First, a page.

Furthermore, Hashimoto revealed that he advised a senior officer of the U.S. forces in Japan to let soldiers “actively utilize” sex-related services.

On Wednesday, Hashimoto offered the clarification that he “never said the system is necessary now.” And it may be true, as Hashimoto said, that similar systems to provide sexual services were used during the war by armies other than the defunct Imperial Japanese Army.

Nevertheless, it is inevitable that loudly arguing that comfort women were necessary for the military would be seen as making light of women’s dignity.

Strong opposition

It is natural that strong opposition was raised against Hashimoto’s remarks, including from Tomomi Inada, state minister in charge of administrative reform. “I believe the comfort women system violated the human rights of women,” Inada said.

Hashimoto made the statement to the press in connection with the stance of Prime Minister Shinzo Abe’s Cabinet concerning its recognition of history.

A 1993 statement by then Chief Cabinet Secretary Yohei Kono concerning the comfort women issue contains expressions indicating that Japanese administrative and military authorities forcibly recruited women as comfort women in an organized manner. His comments were not based on any official or historical materials.

Such expressions, which may invite misunderstandings, need a review based on facts.

Irresponsible attitude

Hashimoto advocates a review of the Kono statement. However, to accept the existence of comfort women during wartime as “necessary” may conversely spread misunderstanding on the issue internationally.

Hashimoto criticized the Japanese government over its handling of the comfort women issue, as the government maintains the problem was legally settled with the 1965 Treaty of Basic Relations between Japan and South Korea. He also said “due consideration must be given” to former comfort women.

However, it is irresponsible for Hashimoto to advance such an argument without suggesting concrete measures.

Meanwhile, the statement about actively utilizing sex-related businesses was advice given to a senior officer of the U.S. forces stationed in Japan when Hashimoto recently visited Okinawa Prefecture.

Hashimoto told the senior officer that handling soldiers’ sexual desires is an important subject for the military in any era and suggested actively utilizing legal sex-related services in Japan.

The senior officer replied that such activity was prohibited by U.S. forces and closed the subject, according to Hashimoto.

Hashimoto lacks understanding of the disciplinary rules of the U.S. military. Such a statement was probably taken as an insult to U.S. forces in Japan.

Women’s dignity is strongly respected in U.S. society. Among history-related issues in Japan, the U.S. public has turned an especially stern eye on the comfort women issue.

It is only natural that people in Okinawa Prefecture and elsewhere have criticized his remarks as reckless statements that treat women like implements.

We cannot help but question why Hashimoto had to make such a proposal and why he had to publicly announce it.

(From The Yomiuri Shimbun, May 16, 2013)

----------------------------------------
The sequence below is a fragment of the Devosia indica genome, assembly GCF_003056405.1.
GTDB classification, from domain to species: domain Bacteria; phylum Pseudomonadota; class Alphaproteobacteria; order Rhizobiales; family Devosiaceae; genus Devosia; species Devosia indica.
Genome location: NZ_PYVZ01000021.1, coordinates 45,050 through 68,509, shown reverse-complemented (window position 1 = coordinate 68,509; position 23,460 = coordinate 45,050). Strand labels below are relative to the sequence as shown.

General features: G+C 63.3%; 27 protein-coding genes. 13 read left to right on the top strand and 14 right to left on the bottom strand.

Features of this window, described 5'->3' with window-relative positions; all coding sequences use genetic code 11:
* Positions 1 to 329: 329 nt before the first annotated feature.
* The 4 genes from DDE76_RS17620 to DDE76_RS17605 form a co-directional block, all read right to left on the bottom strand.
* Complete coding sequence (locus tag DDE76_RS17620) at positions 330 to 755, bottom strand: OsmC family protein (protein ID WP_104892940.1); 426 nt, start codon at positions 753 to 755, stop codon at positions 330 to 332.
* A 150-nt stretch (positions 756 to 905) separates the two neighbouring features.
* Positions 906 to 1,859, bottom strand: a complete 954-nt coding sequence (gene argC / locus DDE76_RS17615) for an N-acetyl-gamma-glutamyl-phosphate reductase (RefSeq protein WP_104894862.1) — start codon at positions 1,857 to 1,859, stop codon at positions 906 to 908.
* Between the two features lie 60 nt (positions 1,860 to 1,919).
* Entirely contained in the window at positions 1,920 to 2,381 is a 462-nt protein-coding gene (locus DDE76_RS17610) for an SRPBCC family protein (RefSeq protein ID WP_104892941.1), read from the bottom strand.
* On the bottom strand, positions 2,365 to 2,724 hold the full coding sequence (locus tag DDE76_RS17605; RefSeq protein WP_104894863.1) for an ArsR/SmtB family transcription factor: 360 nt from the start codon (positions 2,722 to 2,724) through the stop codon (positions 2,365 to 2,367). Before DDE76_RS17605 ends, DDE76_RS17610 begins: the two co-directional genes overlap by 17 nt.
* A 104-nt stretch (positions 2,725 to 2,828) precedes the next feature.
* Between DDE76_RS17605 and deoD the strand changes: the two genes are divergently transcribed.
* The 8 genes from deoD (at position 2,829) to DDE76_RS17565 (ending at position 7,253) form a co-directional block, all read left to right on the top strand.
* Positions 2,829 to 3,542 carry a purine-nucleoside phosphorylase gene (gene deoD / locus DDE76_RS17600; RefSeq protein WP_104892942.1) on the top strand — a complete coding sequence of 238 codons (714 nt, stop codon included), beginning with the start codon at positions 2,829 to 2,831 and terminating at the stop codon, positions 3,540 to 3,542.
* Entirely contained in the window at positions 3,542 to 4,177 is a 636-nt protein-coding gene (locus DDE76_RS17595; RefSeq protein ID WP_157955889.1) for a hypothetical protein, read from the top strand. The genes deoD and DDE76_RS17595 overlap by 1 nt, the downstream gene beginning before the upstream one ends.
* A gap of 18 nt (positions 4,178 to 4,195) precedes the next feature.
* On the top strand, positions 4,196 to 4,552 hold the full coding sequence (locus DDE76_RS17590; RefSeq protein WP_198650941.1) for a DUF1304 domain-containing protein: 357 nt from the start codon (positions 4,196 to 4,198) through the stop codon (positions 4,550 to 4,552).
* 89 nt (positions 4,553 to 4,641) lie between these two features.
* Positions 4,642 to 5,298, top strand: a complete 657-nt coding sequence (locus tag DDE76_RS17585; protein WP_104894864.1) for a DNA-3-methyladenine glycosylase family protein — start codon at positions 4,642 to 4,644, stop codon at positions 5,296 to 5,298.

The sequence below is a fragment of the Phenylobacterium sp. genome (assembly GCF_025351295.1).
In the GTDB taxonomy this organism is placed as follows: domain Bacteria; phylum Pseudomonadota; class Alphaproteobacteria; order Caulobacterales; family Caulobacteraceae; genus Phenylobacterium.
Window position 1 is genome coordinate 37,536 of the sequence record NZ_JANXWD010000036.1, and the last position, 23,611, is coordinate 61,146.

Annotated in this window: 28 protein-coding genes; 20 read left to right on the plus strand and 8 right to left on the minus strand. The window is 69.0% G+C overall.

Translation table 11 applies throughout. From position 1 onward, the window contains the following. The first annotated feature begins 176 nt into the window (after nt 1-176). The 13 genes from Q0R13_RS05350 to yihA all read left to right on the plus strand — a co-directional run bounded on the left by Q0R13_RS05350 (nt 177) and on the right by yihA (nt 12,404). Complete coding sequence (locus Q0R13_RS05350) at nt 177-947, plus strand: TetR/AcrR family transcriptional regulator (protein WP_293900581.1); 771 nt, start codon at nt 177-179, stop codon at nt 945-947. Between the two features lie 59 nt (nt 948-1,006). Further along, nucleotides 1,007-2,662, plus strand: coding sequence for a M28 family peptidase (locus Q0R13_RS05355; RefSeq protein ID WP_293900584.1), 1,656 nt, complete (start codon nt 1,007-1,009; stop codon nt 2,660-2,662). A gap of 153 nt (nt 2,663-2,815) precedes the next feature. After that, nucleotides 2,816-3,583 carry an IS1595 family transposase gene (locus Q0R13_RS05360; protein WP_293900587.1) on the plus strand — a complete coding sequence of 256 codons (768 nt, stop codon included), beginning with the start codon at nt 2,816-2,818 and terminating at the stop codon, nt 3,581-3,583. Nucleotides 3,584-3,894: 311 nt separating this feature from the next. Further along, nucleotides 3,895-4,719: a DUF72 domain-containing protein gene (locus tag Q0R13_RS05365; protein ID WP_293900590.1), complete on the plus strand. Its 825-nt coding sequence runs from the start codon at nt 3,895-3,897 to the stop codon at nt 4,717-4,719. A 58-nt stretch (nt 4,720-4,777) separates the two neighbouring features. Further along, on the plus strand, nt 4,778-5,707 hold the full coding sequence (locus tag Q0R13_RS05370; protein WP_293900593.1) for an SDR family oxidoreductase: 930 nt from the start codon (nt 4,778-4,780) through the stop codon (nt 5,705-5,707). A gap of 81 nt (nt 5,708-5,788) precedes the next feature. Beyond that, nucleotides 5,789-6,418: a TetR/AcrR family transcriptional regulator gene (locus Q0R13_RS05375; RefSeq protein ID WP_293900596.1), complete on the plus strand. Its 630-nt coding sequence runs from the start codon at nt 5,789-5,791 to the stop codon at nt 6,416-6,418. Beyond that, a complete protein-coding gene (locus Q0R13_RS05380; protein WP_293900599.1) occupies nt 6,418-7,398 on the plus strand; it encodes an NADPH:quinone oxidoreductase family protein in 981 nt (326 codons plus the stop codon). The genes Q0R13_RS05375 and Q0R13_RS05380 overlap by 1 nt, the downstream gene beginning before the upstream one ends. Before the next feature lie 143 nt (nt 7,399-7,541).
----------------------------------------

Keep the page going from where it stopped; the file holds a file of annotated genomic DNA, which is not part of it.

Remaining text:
(2013年5月16日01時46分  読売新聞)


卵子提供の仲介 子供を守る法整備に踏み出せ

The Yomiuri Shimbun May 16, 2013
Legal framework needed to protect children born from donated ova
卵子提供の仲介 子供を守る法整備に踏み出せ(5月15日付・読売社説)

The number of children born to women who have undergone reproductive treatment is on the rise. The government should begin creating a legal framework to protect such children.

Three women, suffering from infertility due to congenital or other conditions, will receive ova from third-party donors. This will be the first time women will receive ova from third-party donors through an intermediate organization.

When a nonprofit organization, mainly comprising infertile patients and their families and doctors, asked for ova donations, more than 40 people responded, according to the NPO.

At a press conference this week, the NPO read a message of gratitude from a prospective recipient, and quoted an egg donor as saying, "I'm happy to help someone who's suffering."

We can understand the feelings of people who want to help women wishing to have children.

Don't ignore problems

However, a number of potential problems arising from infertility treatment must not be overlooked. First, births from donated ova are expected to complicate family relationships. A child born via reproductive treatment will have two mothers--the mother who gives birth and the "genetic mother" who donates the ova.

Although the Supreme Court has previously ruled that a woman who gives birth is the child's mother, there is no relevant law. To prevent friction over inheritance and other family issues, legal arrangements must be made to clarify parental relationships for children born after reproductive treatment.

Ensuring children's right to learn about their birth also is an important issue that must be addressed.

The NPO has drawn up a set of rules that call for donors' addresses, names and other personal data to be disclosed if the children of recipients request such information when they turn 15. We believe a system should be created to have a public body strictly manage such personal information over the long term.

From an ethical standpoint, regulations on the egg donation business are also needed.